I live in Jakarta. I live in South Jakarta. I live in the Kemang Area of South Jakarta. I live in an apartment in the Kemang area of South Jakarta. I live in a second-floor apartment in the Kemang area of South Jakarta.
Today’s lesson in specificity has been brought to you by…
…to prejudice, bigotry, and narrow-mindedness. ”
So said Mark Twain, and I agree. I think that there are other agents for the fatality of negative human attributes, like education and education. And I should be clear – some people can travel the world looking for McDonald’s restaurants and Macy’s stores and Holiday Inn hotels. They can avoid all the culture and ethnicity and find North America everywhere they go, complaining that no one speaks English. Sadly, I’ve been around some of those people as I’ve traveled around South Asia.
I’ve also had the pleasure of traveling with and around people who are looking for a better understanding of the world and its people. It may be, though, that it’s the attitude of the traveler that will determine whether prejudice, bigotry, and narrow-mindedness are fatally eradicated. Mark Twain, from what I’ve read, seemed to be the kind of man who was willing to challenge himself as well as others. Some people, sad people, do not have any desire to upend their tiny understanding of the world.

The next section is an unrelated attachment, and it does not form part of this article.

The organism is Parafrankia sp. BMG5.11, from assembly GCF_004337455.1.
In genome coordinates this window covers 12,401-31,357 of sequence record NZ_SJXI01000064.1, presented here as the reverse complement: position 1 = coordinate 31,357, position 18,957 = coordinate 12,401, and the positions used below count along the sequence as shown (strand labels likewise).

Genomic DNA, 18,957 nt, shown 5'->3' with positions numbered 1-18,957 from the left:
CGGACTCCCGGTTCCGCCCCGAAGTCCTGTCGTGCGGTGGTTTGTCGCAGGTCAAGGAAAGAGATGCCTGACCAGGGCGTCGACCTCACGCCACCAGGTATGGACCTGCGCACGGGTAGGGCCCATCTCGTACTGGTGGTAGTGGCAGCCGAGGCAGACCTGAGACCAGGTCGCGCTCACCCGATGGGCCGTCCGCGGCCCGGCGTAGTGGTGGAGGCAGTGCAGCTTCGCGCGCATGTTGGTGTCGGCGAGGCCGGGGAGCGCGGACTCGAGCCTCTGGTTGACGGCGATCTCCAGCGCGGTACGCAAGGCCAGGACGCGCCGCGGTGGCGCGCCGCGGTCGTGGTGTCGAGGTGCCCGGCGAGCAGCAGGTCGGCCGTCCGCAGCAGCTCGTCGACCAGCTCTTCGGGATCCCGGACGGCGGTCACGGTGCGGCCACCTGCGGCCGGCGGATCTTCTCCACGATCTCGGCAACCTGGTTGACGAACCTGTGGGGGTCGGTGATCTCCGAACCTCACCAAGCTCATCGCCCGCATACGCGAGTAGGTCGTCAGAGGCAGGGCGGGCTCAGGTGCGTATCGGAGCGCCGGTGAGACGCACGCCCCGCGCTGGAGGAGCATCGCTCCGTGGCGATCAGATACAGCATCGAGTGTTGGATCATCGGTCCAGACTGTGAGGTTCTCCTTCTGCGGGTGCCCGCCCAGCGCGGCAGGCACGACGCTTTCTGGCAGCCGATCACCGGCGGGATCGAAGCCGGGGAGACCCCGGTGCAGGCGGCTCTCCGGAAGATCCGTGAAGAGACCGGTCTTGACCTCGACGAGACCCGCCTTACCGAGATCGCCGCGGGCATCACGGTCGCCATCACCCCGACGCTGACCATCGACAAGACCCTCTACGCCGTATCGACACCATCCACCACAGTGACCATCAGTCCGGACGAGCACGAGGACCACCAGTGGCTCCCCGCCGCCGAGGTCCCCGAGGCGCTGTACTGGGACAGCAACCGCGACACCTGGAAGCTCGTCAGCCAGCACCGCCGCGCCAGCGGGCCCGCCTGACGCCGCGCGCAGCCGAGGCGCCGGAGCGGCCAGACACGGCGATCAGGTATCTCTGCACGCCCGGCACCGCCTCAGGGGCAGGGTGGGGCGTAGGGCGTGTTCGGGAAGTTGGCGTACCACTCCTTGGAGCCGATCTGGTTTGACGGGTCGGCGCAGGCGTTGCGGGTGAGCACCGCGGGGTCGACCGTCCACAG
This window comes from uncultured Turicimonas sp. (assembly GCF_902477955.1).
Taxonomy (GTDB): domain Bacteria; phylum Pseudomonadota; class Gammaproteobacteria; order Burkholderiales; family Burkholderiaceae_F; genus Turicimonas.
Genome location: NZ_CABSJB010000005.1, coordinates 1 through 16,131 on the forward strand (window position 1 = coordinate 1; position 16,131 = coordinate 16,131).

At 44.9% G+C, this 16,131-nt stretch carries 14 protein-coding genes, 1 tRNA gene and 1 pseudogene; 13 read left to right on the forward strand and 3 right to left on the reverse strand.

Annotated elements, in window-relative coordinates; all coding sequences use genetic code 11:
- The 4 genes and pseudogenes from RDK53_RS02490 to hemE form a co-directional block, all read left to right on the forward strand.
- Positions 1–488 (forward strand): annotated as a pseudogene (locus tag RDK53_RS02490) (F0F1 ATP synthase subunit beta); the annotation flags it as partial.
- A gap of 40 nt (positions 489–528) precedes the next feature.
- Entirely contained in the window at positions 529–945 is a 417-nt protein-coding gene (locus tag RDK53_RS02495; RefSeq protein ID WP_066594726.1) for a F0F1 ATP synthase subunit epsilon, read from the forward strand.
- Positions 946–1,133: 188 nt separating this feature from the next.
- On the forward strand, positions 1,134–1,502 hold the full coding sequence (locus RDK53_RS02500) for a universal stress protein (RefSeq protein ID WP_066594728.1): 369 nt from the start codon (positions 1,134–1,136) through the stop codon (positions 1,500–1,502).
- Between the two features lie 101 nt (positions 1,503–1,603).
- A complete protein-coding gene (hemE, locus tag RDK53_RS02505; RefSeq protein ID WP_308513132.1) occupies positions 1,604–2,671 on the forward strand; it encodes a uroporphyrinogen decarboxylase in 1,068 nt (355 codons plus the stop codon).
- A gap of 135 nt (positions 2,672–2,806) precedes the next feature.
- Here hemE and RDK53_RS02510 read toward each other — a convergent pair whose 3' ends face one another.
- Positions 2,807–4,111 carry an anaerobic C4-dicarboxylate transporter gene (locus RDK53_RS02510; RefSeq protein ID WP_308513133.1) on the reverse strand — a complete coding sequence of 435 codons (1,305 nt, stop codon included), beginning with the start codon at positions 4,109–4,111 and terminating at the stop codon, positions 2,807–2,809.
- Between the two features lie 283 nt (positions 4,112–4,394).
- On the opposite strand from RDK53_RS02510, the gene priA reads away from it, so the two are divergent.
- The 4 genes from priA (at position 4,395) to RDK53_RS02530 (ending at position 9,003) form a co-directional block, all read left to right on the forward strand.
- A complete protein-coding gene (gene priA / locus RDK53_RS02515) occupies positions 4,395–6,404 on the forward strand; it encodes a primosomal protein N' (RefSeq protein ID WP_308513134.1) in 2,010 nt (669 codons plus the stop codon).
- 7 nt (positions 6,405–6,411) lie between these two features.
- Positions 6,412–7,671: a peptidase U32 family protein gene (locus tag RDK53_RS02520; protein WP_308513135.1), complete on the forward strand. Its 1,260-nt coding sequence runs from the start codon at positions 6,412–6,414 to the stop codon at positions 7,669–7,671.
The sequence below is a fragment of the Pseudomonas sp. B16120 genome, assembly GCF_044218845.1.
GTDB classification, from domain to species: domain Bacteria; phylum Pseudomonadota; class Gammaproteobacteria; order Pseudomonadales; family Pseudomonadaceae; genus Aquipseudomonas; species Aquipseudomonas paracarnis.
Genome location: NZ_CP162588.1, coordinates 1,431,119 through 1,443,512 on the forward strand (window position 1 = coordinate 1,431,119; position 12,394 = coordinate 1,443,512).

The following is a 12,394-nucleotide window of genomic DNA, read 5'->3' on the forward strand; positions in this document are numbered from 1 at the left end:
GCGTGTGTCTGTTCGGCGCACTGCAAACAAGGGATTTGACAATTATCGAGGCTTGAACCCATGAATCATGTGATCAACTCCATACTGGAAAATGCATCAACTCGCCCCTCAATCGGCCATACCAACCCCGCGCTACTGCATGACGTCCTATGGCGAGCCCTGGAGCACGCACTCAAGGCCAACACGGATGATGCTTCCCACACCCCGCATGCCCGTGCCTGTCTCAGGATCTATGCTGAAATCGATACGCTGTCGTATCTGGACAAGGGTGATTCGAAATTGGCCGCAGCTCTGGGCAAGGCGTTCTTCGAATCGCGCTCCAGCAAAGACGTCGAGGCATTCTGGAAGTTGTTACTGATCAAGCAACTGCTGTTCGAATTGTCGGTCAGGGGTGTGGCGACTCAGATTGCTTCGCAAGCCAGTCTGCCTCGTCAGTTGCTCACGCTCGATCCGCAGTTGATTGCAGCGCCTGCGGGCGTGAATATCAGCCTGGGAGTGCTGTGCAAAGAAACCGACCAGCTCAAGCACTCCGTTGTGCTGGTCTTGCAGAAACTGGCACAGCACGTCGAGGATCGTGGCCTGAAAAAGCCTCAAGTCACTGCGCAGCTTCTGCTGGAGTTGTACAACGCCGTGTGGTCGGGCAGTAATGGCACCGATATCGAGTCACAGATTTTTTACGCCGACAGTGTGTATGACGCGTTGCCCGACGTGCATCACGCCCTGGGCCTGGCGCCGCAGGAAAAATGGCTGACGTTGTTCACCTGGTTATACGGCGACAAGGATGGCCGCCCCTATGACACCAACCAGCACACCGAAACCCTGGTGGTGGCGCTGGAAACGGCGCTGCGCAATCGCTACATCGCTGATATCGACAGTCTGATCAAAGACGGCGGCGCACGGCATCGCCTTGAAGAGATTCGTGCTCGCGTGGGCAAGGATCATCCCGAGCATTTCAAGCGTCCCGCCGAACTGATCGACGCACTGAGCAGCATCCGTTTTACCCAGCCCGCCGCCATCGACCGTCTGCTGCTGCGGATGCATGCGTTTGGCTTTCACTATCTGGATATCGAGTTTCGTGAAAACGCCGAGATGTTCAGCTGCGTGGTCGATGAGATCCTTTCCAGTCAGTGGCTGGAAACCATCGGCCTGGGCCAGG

There is a myth here in South Asia, the myth of the Monkey King. He was incredibly fast, amazingly powerful, and willing to learn. One of my favorite versions of the Monkey King myth is in the graphic novel American Born Chinese, by Gene Luen Yang. In his version, the Monkey King grows from an enlightened monkey into an arrogant and destructive practitioner of god-like powers to an eventually humble devotee of the Buddha. He learns from his time trapped under a mountain that he need only accept himself for who and what he is in order to free himself from his terrible burden. He realizes that in order to be free, he must freely give his allegiance and subject himself to someone else’s will. To be a free spirit, he must freely choose to help others.
The photo, above, is of the Monkey King, or one of his many incarnations. This is the Indonesian version, who appeared in the Ramayana. He is one of many wayang that I saw at the Wayang Museum in Old Jakarta.